2) Invest in your Business Priorities

Once you have clarity about what your clients need and how you can help them be more successful you will also know where your priorities for investment should be. Invest in those and abandon the rest.

3) Pay for Survival Tasks

You have survival tasks in every business such as invoices, accounting, making appointments, following up on conversations with prospects, digital media marketing and web-design. Not all of these tasks are your business purpose so you should pay someone to do them for you.

4) Maintain a Wish Book

To avoid impulse purchases I am writing all my wishes into a wish book. I used to buy a lot of books and many haven’t read yet. I don’t do that anymore. I used to have clothes that I did not wear. Not anymore. And I had a lot more shoes.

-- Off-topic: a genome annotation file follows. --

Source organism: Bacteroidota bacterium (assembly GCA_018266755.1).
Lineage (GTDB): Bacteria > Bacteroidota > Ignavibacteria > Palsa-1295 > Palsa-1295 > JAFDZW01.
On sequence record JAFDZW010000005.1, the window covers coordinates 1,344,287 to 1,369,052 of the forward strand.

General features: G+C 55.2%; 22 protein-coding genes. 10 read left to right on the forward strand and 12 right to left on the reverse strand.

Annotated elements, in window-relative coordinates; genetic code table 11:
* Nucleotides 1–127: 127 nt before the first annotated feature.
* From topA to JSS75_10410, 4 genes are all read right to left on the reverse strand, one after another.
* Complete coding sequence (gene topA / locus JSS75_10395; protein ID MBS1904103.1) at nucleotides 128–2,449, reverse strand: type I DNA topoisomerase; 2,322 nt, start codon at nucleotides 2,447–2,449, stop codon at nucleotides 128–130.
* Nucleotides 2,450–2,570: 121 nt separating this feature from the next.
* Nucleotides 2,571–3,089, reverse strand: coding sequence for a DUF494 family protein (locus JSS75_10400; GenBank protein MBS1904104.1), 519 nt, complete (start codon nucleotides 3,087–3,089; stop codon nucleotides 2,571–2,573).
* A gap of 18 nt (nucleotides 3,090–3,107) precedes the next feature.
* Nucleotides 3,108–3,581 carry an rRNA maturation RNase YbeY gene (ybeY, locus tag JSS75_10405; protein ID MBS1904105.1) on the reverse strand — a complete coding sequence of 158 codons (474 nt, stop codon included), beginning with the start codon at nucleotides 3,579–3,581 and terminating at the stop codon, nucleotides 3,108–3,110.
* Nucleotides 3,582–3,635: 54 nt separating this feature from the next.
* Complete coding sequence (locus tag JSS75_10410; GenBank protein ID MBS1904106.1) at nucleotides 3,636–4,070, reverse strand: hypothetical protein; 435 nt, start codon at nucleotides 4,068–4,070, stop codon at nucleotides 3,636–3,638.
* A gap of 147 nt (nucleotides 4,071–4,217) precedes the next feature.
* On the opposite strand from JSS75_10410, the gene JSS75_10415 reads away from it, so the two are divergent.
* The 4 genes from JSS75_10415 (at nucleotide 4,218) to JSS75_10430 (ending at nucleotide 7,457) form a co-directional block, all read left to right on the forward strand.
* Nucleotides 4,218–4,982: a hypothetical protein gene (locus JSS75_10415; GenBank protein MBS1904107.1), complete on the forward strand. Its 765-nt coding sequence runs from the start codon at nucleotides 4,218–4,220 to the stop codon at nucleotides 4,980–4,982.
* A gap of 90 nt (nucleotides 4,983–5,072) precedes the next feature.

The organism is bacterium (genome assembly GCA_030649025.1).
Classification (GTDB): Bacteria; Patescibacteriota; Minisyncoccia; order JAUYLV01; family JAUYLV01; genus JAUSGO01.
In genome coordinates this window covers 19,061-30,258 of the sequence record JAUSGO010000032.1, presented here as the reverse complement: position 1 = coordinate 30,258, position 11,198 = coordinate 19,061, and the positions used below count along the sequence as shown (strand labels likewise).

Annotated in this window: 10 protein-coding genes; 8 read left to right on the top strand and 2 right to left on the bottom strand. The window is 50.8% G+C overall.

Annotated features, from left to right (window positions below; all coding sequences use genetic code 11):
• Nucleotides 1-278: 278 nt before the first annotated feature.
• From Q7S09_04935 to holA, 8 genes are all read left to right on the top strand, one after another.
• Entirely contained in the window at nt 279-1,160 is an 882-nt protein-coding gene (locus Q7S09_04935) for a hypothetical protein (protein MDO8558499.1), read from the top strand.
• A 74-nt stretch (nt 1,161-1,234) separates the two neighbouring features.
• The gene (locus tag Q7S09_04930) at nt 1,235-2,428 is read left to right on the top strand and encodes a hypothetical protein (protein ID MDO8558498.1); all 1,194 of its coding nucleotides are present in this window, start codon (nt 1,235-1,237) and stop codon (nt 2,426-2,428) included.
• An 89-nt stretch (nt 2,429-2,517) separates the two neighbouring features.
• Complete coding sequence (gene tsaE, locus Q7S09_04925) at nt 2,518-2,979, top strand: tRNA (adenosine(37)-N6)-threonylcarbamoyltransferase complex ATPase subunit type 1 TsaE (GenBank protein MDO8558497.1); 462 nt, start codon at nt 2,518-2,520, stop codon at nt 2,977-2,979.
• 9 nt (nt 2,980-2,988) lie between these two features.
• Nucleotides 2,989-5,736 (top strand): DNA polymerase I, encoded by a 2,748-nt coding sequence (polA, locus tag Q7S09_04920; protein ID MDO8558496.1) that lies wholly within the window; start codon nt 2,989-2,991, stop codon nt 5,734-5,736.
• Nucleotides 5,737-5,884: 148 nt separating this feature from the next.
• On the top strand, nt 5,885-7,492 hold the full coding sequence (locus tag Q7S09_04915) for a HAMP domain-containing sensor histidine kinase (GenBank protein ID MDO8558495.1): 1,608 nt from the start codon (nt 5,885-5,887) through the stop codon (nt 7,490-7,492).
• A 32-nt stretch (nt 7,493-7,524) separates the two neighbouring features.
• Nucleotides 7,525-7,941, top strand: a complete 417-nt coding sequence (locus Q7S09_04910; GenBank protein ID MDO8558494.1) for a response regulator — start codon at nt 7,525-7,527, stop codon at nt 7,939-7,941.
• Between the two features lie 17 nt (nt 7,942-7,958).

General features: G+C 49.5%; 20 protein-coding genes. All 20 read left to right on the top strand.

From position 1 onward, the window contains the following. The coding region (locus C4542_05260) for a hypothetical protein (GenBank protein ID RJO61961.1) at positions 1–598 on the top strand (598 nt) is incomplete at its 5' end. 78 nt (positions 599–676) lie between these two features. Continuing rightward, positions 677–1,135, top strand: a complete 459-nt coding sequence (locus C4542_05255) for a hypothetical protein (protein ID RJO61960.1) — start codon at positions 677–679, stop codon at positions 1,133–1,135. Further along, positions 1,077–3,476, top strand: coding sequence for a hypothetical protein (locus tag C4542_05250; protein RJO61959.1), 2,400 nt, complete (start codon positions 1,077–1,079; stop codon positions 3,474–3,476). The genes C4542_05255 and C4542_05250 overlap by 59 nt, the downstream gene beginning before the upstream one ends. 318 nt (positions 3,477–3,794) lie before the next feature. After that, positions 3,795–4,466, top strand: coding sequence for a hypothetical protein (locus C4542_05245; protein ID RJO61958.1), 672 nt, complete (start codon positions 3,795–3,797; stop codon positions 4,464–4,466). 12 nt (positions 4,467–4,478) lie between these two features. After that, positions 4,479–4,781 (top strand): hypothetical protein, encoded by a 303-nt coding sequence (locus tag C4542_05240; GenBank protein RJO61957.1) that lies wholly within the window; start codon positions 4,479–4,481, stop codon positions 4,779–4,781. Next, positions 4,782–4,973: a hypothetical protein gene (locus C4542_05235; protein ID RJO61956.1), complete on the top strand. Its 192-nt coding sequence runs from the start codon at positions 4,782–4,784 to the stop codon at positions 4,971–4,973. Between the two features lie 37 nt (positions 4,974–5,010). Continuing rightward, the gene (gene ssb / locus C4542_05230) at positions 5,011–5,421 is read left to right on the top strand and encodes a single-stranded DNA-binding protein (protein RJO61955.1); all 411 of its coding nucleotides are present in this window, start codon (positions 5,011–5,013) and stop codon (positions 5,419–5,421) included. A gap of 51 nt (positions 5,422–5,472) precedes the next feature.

5) Date a Cook

In Switzerland dining out is very expensive and one of my good decisions was to date a man who loves to cook. Even though my cooking skills have lessened we enjoy a good home-made dinner almost every night. I am thankful for this.

6) Nurture your Spirit, Body and Soul

When we feel fulfilled either through our work or our contribution to the world or through little acts of kindness every day our spirit, body and soul are nurtured. When we feel full of love we do not need consumption to comfort ourselves.

7) Abandon Credit Cards

It’s almost impossible to live without a credit card in our society but I only have a business credit card now so I need to justify my expenses to my accountant. My bank does not give me credit either. So I cannot overspend. It helps.

 

I am moving out of my comfort zone with this post showing you one of my biggest weaknesses and how I handle it. Let me know if it helped you and if you have any questions.

 

Nine budgeting ideas for the start-up entrepreneur